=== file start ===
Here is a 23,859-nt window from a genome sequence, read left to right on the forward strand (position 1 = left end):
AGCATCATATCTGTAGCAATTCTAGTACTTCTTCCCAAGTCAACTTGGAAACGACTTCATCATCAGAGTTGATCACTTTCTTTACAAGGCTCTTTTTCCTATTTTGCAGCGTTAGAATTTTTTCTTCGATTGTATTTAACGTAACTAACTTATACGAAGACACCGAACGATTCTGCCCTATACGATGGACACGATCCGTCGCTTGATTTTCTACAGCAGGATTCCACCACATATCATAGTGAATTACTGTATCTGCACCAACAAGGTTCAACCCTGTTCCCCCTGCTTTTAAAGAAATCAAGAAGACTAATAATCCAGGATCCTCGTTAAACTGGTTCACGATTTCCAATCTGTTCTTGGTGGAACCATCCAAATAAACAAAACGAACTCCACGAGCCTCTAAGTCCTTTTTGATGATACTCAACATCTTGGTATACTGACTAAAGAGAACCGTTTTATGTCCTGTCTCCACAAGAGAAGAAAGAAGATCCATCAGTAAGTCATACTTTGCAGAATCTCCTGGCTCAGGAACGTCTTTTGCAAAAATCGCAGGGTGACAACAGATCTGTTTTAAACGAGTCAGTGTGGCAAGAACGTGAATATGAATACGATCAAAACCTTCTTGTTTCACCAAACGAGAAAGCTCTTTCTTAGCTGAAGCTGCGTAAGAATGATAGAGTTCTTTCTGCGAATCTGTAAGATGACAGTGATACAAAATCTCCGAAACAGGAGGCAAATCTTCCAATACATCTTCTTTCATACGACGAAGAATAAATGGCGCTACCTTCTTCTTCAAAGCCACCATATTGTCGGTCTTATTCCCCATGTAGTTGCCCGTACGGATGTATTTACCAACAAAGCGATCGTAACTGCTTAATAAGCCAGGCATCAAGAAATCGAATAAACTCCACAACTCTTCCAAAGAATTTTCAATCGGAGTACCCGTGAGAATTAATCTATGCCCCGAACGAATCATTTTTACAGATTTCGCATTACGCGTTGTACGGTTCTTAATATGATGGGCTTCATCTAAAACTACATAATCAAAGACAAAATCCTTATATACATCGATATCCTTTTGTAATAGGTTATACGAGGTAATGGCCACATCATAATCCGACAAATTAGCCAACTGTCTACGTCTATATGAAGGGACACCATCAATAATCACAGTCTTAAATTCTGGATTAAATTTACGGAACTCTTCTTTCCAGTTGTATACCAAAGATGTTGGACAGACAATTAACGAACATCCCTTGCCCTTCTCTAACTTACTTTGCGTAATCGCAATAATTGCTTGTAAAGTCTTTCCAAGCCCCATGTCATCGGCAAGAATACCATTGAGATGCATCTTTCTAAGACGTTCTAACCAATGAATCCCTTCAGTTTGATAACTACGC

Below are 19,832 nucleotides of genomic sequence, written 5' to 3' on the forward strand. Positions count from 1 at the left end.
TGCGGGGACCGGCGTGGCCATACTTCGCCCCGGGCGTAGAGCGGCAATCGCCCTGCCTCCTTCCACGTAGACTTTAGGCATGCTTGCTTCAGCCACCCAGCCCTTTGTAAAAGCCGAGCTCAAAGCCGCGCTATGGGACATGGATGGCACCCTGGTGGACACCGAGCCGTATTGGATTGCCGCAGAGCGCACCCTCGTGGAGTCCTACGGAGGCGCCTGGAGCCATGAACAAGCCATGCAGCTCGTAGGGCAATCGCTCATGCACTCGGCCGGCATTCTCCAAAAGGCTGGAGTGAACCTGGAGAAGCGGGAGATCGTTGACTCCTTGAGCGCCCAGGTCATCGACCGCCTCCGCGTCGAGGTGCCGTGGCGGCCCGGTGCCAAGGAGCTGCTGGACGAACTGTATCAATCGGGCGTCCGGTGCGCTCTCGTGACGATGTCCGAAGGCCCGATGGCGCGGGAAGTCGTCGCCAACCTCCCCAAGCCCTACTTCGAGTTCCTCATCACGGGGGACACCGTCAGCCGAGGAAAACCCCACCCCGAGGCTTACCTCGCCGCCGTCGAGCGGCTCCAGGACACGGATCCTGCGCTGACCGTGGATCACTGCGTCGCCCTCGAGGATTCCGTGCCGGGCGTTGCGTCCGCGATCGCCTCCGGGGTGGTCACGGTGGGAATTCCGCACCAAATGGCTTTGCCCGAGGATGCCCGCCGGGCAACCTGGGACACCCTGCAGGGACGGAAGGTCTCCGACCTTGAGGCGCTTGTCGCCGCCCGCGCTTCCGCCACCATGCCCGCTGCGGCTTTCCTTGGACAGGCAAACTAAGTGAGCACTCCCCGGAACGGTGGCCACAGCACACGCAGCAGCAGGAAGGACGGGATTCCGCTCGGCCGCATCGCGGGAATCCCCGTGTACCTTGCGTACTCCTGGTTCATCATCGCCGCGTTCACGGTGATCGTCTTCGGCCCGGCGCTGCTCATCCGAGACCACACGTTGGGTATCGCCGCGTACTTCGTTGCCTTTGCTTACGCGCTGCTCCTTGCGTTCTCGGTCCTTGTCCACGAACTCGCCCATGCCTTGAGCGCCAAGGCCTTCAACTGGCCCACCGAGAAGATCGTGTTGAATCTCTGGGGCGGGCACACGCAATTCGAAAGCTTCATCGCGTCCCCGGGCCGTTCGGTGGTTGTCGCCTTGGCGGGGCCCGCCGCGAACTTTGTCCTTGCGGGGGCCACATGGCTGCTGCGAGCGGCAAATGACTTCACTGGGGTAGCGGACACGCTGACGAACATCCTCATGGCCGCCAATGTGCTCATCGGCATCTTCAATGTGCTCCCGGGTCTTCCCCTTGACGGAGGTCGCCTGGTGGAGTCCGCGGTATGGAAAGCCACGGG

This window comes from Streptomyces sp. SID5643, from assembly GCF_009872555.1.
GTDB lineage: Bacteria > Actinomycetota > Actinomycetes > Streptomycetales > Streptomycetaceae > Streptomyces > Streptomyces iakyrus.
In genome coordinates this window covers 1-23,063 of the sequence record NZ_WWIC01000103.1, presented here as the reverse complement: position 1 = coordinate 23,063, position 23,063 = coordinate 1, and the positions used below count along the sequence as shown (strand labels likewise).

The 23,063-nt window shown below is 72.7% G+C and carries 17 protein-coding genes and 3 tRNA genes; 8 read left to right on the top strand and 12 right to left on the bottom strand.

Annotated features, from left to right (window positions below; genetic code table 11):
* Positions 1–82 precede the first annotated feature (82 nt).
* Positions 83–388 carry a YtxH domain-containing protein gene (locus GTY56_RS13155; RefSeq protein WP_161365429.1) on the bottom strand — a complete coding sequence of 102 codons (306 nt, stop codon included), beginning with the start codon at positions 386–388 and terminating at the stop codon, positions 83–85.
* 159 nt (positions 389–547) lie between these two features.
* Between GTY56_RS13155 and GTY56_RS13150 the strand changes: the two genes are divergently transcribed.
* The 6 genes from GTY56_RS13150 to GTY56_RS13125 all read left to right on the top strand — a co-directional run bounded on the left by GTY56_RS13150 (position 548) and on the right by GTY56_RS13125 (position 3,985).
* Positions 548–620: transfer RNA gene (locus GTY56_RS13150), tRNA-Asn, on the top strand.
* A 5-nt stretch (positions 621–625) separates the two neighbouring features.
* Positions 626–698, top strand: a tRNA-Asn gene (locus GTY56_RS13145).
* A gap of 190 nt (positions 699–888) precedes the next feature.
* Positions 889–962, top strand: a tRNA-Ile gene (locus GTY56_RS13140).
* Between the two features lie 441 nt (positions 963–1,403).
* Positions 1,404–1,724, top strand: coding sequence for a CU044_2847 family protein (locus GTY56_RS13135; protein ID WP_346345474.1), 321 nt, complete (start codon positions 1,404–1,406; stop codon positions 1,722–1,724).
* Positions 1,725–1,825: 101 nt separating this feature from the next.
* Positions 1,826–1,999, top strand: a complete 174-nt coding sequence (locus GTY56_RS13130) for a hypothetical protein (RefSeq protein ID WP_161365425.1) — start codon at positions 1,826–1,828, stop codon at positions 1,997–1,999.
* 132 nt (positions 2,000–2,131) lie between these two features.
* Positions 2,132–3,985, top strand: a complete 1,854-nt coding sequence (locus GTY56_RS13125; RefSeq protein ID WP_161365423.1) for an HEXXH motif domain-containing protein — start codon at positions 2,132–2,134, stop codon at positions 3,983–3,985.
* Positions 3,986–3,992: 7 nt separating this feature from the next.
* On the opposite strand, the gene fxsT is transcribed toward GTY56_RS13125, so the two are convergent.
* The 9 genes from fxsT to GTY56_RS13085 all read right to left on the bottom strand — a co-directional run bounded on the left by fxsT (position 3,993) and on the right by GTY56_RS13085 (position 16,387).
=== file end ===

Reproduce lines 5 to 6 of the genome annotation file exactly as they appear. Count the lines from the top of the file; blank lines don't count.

This window comes from Streptomyces sp. SID5643, from assembly GCF_009872555.1.
GTDB lineage: Bacteria > Actinomycetota > Actinomycetes > Streptomycetales > Streptomycetaceae > Streptomyces > Streptomyces iakyrus.